Expert Q&A with Yolandi Rademeyer
We sat down with Yolandi Rademeyer, who recently joined our sister clinic HART Fertility’s team as our Prenatal Dietitian. We asked her to educate us as to why food, nutraceuticals (medical-grade nutrients/supplements), and hormonal health are so crucial for women’s well-being, health, and fertility.
Interestingly enough, nutrition is not Yolandi’s only area of expertise; Yolandi is a Fertility Counselor as well as Birth Doula. Yolandi runs online workshops online, offering expert guidance and support for women throughout the journey from preconception to parenthood.
So, what do you do exactly?
My primary function is women’s health. I look for the root causes of imbalances within the body by examining symptoms and performing functional lab tests. Since the menstrual cycle is known as the fifth vital indication, I focus mostly on the root cause of menstrual issues.
By using basal body temperature (BBT) as a tool to gauge hormonal health, I know exactly what to test for and where to improve hormonal health overall, using food as medicine, as well as nutraceuticals (medical-grade nutrients/ supplements).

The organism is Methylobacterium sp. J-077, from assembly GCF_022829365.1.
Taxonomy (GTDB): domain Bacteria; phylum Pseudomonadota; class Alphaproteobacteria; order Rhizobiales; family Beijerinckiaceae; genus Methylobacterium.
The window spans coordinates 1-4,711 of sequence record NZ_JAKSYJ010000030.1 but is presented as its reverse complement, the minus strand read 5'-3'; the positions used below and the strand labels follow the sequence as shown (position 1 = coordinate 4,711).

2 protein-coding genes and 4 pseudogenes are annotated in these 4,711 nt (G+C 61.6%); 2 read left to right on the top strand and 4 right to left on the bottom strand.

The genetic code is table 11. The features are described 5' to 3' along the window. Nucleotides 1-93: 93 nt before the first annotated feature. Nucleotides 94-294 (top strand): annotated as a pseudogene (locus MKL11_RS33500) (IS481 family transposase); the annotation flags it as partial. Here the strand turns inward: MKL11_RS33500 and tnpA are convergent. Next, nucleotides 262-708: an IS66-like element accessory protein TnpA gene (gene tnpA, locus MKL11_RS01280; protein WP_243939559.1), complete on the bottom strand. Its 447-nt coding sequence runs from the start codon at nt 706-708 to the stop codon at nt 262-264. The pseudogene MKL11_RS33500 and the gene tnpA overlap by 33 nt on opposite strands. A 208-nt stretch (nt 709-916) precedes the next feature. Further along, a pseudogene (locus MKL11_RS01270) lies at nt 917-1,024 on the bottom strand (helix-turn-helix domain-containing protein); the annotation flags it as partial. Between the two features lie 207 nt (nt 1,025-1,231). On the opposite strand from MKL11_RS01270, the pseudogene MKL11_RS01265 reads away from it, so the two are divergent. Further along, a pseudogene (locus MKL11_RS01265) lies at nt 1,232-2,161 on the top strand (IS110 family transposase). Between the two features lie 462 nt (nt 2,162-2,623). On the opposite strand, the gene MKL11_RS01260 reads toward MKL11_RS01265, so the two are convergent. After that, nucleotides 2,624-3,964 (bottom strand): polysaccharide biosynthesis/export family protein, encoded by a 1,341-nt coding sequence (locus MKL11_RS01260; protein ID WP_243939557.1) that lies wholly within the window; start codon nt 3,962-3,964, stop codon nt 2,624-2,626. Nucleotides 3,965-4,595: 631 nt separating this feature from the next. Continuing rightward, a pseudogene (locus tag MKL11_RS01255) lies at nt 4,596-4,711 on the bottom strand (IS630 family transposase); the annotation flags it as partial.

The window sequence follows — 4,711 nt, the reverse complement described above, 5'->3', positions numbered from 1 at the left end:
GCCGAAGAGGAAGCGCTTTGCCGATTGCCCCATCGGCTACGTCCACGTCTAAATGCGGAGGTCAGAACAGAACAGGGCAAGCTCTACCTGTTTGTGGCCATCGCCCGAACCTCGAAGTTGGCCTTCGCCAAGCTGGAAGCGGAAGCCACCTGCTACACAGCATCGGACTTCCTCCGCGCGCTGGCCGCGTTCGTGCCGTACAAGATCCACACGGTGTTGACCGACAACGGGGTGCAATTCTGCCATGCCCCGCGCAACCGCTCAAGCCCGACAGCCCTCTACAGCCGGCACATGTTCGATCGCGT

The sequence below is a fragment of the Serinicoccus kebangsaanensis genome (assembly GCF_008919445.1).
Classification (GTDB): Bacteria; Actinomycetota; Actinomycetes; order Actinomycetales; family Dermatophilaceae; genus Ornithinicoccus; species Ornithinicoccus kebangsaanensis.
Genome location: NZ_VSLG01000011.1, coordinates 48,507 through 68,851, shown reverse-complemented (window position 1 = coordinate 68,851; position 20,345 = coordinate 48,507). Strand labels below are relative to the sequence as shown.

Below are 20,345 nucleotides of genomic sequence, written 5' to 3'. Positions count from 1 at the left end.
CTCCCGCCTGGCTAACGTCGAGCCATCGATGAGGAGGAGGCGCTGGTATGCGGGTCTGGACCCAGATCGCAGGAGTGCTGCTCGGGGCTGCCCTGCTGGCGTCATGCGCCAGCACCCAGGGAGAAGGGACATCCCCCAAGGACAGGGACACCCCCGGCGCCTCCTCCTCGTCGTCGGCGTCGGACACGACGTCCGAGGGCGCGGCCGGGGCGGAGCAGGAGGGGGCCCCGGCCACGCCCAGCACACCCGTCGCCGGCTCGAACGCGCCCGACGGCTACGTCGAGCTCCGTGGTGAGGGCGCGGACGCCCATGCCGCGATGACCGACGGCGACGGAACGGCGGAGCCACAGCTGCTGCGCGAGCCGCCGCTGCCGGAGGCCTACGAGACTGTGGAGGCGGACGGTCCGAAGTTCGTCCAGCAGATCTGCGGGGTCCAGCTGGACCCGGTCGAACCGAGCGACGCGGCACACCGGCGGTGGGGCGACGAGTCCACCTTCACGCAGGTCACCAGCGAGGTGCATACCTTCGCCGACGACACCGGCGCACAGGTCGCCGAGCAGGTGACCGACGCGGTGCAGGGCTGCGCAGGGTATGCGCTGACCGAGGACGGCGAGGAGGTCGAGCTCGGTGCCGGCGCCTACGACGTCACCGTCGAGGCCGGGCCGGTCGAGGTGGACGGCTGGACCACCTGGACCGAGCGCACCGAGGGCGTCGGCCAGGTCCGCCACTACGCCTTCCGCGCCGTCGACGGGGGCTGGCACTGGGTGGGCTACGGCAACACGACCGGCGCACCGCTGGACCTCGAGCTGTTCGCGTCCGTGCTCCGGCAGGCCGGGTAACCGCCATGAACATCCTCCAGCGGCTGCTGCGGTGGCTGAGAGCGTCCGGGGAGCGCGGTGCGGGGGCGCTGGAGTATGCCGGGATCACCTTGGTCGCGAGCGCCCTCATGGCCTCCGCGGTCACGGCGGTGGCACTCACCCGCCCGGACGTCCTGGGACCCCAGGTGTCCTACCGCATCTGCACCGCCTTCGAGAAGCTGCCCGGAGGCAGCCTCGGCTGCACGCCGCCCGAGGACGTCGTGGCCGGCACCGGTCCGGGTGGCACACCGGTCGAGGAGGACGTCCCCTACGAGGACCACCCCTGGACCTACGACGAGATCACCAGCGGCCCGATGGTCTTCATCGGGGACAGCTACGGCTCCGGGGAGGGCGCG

Why is BBT so important when it comes to fertility?
Basal body temperature (also known as “natural fertility awareness”) is the act of measuring body temperature every morning at precisely the same time, usually as you wake up, and from there organising the information on a graph.
The first part of a woman’s cycle is when oestrogen is at its peak (this is known as the (follicular phase), which will be the bottommost temperature pattern on the graph.
As soon as ovulation occurs, temperatures will rise and remain elevated (known as the luteal phase), through the rest of the cycle as progesterone is released by the corpus luteum (which is a mass of cells that forms in the ovaries responsible for the production progesterone during early pregnancy.
As soon as our menstrual cycle starts, our temperature falls back to the follicular phase.
I am then able to see note on the graph whether conception has taken place. The reason I can determine this is because temperatures will not drop beyond a certain point after 18 days of being raised, or temperatures could elevate even more, after conception.